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New High Tech Innovations to Healthcare

written by: KennethSleight•edited by: Rhonda Callow•updated: 9/29/2010

Technology is advancing at an exponential rate, so fast that what was science fiction yesterday may well be science reality tomorrow. Here are five recent jumps in the field of medicine. These five innovations are already making the difference in people's lives.

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    Healthcare technologies are advancing at a pace that rivals science fiction. Some of the latest breakthroughs allow for non-invasive ways to monitor the heart, scan the body, or do extensive colon scopes without the need of anesthesia. These new high tech innovations to healthcare reduce or eliminate the need for possible complications from invasive procedures and remove the chance of adverse reactions to anesthetics.

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    Five High Tech Innovations to Healthcare

    Bluetooth Heart Monitors

    polar heart monitor The Bluetooth heart monitor records an electrocardiogram (ECG) and transmits the information to a patient’s cell phone. An application that checks the ECG signal for signs of possible cardiac failure analyzes the data and can be programmed to contact emergency personnel in the event of cardiac arrest. This little device is worn on a chest belt that holds the monitor directly against the skin. There are several models available from Polar including models with built-in GPS to lead paramedics directly to the location of the wearer when medical assistance is needed.

    Portable Ultrasound Machine

    portable ultrasound The discovery of ultrasound technology changed the face of medicine forever by drastically reducing the number of invasive operations and in turn lowering complications due to those operations. Now new high tech innovations to healthcare have taken the ultrasound from a room sized machine down to a handheld device no bigger than a cell phone. With the new handheld device ultrasounds can be carried from room to room and even on home visits! This new medical technology has the potential to re-revolutionize medical diagnostics and lower the instance of misdiagnosis because of the access it can give to the internal structures of the patient.

    Endoscopy Pill Camera

    endoscopy pill camera Although the idea of a camera inside of a pill has been in development since 1981, scientific technology held it back until recently. The endoscopy pill camera is swallowed by a patient and sends 3 pictures of the gastrointestinal track a second for up to 11 hours allowing doctors to see into parts of the small intestine that were inaccessible before. There is no need for sedation, no swallowing of a scope (or in the case of an endoscopy no scoping the other end), and it can be done as an outpatient procedure because the camera sends the pictures to a wearable receiver!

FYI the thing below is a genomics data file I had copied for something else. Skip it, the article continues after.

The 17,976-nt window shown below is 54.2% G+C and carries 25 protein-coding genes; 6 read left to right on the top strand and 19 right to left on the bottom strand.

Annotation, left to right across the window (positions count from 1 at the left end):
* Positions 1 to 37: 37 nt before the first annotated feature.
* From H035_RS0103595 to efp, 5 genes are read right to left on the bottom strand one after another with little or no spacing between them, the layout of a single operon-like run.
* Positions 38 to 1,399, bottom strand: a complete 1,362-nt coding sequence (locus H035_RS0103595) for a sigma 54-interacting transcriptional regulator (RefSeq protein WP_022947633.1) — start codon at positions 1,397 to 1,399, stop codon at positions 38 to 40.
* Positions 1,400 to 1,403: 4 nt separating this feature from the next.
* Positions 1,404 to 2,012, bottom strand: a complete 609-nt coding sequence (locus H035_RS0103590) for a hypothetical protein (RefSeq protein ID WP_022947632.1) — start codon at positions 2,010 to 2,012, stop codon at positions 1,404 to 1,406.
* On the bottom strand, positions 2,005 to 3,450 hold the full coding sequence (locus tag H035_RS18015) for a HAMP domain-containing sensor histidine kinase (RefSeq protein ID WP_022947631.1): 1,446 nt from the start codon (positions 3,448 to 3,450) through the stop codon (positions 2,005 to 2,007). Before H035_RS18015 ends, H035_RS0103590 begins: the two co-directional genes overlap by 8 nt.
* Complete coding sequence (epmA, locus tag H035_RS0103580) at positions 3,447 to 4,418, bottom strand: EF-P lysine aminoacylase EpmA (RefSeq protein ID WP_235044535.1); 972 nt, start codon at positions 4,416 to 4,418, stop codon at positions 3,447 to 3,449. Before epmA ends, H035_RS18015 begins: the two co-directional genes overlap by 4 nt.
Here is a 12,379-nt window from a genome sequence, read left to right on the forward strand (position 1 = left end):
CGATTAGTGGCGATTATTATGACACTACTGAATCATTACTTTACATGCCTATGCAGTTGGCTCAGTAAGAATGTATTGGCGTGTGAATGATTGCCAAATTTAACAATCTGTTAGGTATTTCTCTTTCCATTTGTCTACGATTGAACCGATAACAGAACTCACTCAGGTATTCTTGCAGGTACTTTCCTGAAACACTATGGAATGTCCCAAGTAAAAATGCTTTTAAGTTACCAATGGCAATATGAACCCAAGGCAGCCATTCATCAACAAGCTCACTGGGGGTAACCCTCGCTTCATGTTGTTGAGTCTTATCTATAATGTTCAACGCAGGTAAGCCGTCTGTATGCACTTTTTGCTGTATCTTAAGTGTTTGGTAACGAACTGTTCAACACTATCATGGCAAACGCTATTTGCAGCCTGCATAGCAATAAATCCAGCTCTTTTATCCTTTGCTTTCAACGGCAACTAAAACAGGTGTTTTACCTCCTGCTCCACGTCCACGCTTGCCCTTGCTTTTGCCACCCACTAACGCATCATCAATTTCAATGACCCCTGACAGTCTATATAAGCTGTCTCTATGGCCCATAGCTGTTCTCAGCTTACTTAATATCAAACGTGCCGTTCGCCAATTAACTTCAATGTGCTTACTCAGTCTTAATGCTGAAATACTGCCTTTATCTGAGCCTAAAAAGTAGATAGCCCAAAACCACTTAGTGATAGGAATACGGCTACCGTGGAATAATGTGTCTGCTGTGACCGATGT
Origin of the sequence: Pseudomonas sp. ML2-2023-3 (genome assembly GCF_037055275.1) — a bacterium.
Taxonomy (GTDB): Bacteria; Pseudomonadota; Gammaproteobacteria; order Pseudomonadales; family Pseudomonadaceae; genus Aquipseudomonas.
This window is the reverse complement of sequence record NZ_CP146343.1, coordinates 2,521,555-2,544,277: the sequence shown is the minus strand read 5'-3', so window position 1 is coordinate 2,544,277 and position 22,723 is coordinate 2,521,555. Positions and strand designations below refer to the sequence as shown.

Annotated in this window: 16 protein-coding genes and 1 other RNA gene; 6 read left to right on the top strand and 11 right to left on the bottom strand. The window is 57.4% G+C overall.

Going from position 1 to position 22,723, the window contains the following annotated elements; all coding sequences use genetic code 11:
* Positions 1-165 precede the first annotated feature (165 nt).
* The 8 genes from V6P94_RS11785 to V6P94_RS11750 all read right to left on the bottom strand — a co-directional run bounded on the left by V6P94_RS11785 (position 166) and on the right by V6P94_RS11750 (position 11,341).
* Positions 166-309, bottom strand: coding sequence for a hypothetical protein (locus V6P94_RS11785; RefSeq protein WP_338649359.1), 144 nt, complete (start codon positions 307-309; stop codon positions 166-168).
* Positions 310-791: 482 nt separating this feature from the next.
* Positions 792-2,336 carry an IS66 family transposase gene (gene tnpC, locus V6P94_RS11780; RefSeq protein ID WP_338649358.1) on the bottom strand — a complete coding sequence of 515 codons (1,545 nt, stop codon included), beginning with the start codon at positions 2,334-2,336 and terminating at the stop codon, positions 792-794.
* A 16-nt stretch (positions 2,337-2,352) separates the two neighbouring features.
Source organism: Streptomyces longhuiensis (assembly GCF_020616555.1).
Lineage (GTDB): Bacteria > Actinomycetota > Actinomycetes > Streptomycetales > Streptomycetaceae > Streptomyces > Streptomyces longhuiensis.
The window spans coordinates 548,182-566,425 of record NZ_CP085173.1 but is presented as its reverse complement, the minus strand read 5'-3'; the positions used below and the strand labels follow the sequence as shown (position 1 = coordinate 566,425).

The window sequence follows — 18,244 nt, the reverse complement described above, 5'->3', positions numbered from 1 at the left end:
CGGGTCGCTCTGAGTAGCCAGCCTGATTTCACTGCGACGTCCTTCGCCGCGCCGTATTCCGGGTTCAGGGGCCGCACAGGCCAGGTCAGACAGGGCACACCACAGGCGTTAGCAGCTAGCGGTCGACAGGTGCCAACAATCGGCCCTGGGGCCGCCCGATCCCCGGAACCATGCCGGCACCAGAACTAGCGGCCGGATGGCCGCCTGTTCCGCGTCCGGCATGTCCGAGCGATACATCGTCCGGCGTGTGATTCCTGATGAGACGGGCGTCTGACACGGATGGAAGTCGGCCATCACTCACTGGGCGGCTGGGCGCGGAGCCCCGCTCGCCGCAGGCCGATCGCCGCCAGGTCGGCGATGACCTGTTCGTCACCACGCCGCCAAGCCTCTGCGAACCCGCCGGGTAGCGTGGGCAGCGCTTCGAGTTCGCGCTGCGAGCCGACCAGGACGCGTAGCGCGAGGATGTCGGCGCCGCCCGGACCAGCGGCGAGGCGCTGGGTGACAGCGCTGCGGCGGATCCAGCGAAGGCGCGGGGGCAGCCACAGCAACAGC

Another application of these micro pill cameras is to have them tethered to an ultra thin fiber optic cord so that the doctor can physically manipulate the camera as it travels through the digestive system. This application lets the doctor stop and analyze anomalies on the spot.

    Nexagon Gel

    nexagon gel A wonder gel that uses DNA based technology to reduce the time it takes for wounds to heal. It works by interrupting how cells communicate and preventing the production of a protein that blocks healing. This allows cells to move faster to the wound to begin healing it. Laboratory tests on animals have shown that a cut that would normally take about a week to close heals in three days with the gel. It has proved effective on skin, brain tissue, and spinal cord wounds and the FDA has approved of its use on the cornea in the eye.

    The scientists believe it could benefit patients undergoing cosmetic surgery, those with chronic wounds or spinal injuries. In particular, they believe elderly people could benefit from the gel, as they are more prone to slow healing wounds and infection. This could lead to the reduction of time patients stay in the hospital and allow health services substantial savings.

    Rubber Based Artificial Skin

    artificial skin Stanford University has developed a prototype skin product made from a piece of rubber sandwiched between two micro thin layers of electrodes. The entire thickness of the skin is under a millimeter. It is sensitive enough to detect the weight of a fly. Currently the research team is working on models that can be integrated into the human body.

    The first possible use for this new high tech innovation to healthcare is as a covering for robotic hands used during surgery. Surgeons already do remote surgery but a robotic hand covered with this artificial skin could feel the difference between rough tissue or soft smooth tissue allowing the surgeon a more complete picture using all of his senses.